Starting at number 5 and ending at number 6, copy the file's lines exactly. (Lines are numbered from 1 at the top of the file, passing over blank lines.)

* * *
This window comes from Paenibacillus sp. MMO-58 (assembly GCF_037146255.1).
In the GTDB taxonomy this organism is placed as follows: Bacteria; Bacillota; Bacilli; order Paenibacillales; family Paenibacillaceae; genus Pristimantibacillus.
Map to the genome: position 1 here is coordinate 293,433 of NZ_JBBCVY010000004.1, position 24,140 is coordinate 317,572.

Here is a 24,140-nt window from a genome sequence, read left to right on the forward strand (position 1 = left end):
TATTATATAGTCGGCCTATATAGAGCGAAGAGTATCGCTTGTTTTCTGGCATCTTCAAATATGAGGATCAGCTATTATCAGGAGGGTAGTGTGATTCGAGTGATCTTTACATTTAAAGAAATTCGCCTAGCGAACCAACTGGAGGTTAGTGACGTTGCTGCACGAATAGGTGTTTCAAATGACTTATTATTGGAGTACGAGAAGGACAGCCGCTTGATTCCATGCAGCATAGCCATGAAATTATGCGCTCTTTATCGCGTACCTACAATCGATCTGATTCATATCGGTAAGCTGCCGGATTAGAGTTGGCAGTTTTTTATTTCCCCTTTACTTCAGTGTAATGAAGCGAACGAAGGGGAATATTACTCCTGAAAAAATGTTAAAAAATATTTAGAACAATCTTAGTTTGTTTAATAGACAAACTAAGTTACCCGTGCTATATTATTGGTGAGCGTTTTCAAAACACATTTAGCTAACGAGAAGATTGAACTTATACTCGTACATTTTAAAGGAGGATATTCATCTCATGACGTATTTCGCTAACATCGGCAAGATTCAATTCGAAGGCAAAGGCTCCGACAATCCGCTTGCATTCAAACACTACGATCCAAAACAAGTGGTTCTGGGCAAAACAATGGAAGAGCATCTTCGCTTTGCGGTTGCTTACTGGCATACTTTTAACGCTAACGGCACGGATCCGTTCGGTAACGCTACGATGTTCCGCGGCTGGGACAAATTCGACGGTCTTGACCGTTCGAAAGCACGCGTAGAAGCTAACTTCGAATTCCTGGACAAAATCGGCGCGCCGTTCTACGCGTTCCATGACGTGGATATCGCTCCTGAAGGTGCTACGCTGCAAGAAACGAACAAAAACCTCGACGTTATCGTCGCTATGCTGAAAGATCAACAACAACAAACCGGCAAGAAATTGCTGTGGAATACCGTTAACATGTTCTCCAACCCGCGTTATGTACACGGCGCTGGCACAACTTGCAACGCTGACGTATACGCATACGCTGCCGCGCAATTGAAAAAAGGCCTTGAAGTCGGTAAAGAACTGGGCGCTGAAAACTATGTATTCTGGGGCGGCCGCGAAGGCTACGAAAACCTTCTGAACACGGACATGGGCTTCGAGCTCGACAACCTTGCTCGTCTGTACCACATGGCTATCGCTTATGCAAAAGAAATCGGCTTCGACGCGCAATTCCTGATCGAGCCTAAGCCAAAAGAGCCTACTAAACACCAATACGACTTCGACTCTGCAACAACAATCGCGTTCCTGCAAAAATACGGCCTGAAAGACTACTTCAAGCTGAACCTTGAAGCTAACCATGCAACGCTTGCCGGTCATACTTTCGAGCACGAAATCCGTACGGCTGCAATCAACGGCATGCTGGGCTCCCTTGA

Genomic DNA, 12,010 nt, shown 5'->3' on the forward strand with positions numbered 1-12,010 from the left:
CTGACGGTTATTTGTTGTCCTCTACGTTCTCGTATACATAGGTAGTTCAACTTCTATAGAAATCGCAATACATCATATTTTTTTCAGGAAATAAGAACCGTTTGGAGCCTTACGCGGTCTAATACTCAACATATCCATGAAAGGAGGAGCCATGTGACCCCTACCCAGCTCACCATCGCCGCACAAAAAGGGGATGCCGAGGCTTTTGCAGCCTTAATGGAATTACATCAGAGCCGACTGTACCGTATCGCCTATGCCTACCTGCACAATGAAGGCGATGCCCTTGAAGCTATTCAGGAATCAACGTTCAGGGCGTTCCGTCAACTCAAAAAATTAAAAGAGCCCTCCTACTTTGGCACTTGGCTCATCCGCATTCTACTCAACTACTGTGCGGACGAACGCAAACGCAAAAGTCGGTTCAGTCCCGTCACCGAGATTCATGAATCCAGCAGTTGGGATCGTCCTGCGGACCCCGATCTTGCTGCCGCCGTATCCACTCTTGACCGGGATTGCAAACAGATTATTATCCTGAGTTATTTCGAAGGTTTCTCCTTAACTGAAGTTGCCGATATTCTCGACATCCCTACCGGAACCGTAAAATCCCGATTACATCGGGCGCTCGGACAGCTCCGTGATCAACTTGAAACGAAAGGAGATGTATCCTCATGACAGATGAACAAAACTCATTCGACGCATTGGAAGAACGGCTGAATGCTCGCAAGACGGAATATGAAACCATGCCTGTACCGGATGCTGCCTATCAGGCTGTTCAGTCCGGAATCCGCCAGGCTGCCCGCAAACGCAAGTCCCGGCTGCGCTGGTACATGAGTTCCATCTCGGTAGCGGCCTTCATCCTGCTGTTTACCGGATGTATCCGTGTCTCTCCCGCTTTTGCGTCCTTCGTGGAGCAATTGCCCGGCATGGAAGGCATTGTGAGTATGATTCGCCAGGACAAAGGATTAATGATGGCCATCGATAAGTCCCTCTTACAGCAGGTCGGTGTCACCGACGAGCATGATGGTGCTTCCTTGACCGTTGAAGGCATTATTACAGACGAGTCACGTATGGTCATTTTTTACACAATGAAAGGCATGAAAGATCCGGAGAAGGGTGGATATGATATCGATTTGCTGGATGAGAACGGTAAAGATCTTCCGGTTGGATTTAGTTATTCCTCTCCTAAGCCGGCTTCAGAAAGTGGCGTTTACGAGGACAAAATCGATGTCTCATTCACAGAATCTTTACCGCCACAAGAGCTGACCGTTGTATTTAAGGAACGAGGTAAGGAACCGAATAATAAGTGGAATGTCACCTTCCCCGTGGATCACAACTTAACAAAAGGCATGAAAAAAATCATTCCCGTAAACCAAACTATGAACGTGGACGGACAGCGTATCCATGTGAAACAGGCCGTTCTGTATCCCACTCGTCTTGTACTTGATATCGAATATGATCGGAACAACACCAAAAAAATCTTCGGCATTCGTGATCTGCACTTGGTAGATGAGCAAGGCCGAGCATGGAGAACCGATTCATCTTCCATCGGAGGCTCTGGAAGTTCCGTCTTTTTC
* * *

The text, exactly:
TATTATATAGTCGGCCTATATAGAGCGAAGAGTATCGCTTGTTTTCTGGCATCTTCAAATATGAGGATCAGCTATTATCAGGAGGGTAGTGTGATTCGAGTGATCTTTACATTTAAAGAAATTCGCCTAGCGAACCAACTGGAGGTTAGTGACGTTGCTGCACGAATAGGTGTTTCAAATGACTTATTATTGGAGTACGAGAAGGACAGCCGCTTGATTCCATGCAGCATAGCCATGAAATTATGCGCTCTTTATCGCGTACCTACAATCGATCTGATTCATATCGGTAAGCTGCCGGATTAGAGTTGGCAGTTTTTTATTTCCCCTTTACTTCAGTGTAATGAAGCGAACGAAGGGGAATATTACTCCTGAAAAAATGTTAAAAAATATTTAGAACAATCTTAGTTTGTTTAATAGACAAACTAAGTTACCCGTGCTATATTATTGGTGAGCGTTTTCAAAACACATTTAGCTAACGAGAAGATTGAACTTATACTCGTACATTTTAAAGGAGGATATTCATCTCATGACGTATTTCGCTAACATCGGCAAGATTCAATTCGAAGGCAAAGGCTCCGACAATCCGCTTGCATTCAAACACTACGATCCAAAACAAGTGGTTCTGGGCAAAACAATGGAAGAGCATCTTCGCTTTGCGGTTGCTTACTGGCATACTTTTAACGCTAACGGCACGGATCCGTTCGGTAACGCTACGATGTTCCGCGGCTGGGACAAATTCGACGGTCTTGACCGTTCGAAAGCACGCGTAGAAGCTAACTTCGAATTCCTGGACAAAATCGGCGCGCCGTTCTACGCGTTCCATGACGTGGATATCGCTCCTGAAGGTGCTACGCTGCAAGAAACGAACAAAAACCTCGACGTTATCGTCGCTATGCTGAAAGATCAACAACAACAAACCGGCAAGAAATTGCTGTGGAATACCGTTAACATGTTCTCCAACCCGCGTTATGTACACGGCGCTGGCACAACTTGCAACGCTGACGTATACGCATACGCTGCCGCGCAATTGAAAAAAGGCCTTGAAGTCGGTAAAGAACTGGGCGCTGAAAACTATGTATTCTGGGGCGGCCGCGAAGGCTACGAAAACCTTCTGAACACGGACATGGGCTTCGAGCTCGACAACCTTGCTCGTCTGTACCACATGGCTATCGCTTATGCAAAAGAAATCGGCTTCGACGCGCAATTCCTGATCGAGCCTAAGCCAAAAGAGCCTACTAAACACCAATACGACTTCGACTCTGCAACAACAATCGCGTTCCTGCAAAAATACGGCCTGAAAGACTACTTCAAGCTGAACCTTGAAGCTAACCATGCAACGCTTGCCGGTCATACTTTCGAGCACGAAATCCGTACGGCTGCAATCAACGGCATGCTGGGCTCCCTTGA

Genomic DNA, 12,010 nt, shown 5'->3' on the forward strand with positions numbered 1-12,010 from the left: